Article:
If the sole purpose was to “create a national debate” let's have one without communication control by the legal profession and one that investigates brokenness in the construction industry and those professions that have contributed to the damage.
Don M. Drury
Drury Construction Co.
I just knew this article would set off a cascade of comments. After taking a few days to reflect and assemble my thoughts I have just a few short comments.
This is an article clearly intended to promote book sales, so consider not only the source but also what was said and how it was couched as a promotion to sell the book. There has to be some type of drama/hype to promote sales of anything.
The construction industry does have its problems, some of which are mentioned in LePatner's article, and I'll be quick to say a lot of those issues are self induced. That said, I don't believe it is more extreme than say the subprime mortgage business or the energy brokerage business that was in the news a few years back. These issues are systemic to a capitalist type of free market economy and can only be regulated so far without overstepping the free market philosophy. Through ethical management these problems can be eliminated.
Our industry has come a “quantum” distance in the last several decades. For instance, construction management university programs were virtually nonexistent before the mid 60's. Now they can't produce enough graduates to meet demand. This fact alone almost single-handedly created a level of professionalism unseen before in the industry. Projects run much more efficiently from a cost, schedule and safety perspective.
I could go on, but everyone who reads this response knows what needs to be done. The important thing is that each of us step up and make our contribution however we can to improve our profession and thereby (what I believe the book's intent is) bring the industry to a higher level of efficiency.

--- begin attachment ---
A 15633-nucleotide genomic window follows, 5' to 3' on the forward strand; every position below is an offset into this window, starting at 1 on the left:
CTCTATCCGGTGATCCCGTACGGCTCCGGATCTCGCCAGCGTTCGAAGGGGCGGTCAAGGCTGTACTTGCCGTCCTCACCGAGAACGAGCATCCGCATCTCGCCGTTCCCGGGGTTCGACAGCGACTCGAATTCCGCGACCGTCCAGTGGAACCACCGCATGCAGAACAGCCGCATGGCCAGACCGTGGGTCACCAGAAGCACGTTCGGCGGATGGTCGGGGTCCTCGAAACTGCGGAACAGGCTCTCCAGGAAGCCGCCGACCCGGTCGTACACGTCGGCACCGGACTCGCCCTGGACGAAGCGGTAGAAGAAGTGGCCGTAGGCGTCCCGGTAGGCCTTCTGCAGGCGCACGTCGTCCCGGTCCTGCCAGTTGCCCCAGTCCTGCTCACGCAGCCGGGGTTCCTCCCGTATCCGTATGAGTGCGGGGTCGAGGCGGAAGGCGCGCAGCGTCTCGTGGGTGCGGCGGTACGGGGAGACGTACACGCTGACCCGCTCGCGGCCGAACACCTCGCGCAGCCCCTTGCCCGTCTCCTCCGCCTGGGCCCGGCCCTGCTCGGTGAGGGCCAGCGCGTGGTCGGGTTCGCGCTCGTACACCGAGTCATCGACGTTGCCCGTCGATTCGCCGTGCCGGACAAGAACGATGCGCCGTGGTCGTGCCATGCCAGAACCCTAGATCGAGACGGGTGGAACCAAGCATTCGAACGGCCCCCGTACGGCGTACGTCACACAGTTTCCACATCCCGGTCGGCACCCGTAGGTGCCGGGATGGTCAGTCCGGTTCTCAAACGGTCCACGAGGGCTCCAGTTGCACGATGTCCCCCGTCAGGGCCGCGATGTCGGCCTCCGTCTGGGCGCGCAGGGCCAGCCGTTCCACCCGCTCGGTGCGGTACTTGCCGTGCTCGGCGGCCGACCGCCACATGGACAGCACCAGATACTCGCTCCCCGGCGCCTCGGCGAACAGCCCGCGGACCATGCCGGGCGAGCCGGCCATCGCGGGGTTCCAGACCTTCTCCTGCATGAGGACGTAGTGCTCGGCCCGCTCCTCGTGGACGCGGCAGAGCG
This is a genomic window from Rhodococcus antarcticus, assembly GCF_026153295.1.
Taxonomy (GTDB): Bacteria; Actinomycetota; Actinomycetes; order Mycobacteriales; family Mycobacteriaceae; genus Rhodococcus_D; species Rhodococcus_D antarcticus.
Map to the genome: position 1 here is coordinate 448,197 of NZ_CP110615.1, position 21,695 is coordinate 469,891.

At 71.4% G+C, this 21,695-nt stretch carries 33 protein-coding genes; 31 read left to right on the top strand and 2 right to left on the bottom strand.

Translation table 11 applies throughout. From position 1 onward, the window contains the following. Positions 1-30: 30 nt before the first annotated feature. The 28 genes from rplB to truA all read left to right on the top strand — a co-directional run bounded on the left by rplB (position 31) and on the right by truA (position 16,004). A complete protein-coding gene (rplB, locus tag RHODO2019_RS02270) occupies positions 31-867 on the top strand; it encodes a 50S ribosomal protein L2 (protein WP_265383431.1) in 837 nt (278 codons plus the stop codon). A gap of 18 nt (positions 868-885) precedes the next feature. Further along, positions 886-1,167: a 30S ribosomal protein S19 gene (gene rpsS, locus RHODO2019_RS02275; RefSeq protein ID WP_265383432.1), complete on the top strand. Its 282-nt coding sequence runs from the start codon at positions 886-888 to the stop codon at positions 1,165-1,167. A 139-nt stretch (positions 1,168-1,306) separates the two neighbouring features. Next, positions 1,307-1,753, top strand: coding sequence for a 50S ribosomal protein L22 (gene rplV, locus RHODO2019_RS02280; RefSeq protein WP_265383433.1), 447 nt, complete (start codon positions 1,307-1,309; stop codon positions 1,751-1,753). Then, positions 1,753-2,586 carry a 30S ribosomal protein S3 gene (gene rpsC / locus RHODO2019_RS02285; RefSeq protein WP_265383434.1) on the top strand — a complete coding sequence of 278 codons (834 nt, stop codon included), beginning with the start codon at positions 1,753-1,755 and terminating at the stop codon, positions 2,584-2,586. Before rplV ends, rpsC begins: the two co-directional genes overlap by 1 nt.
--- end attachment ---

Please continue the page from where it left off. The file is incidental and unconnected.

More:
Norman Schwarzkopf said there's plenty of action for those that want to step into the fray. I say let's do it!
I just couldn't resist responding to the absurdity of the (LePatner) article. Apparently his world is a parallel universe. If he'd take the time to look in the mirror, he could clearly see the cause of the problems in the construction industry. I don't believe there is a more regulated industry in the U.S. We're asked to bid projects that are “partially” designed and hold our prices. Our hands are tied by specifications that are purposely vague and when we ask questions we're treated like first graders. Legitimate change-order requests are “under review” sometimes for a year or more before they're addressed with the hopes that the contractor will “settle” for less. The only thing more outrageous than (LePatner's) claims is his hypocrisy. It's no wonder we don't have any meaningful relations with the owners when self-agrandizing fools like LePatner are allowed to consult with otherwise good intentioned owners.
The Daily Journal of Commerce welcomes your comments.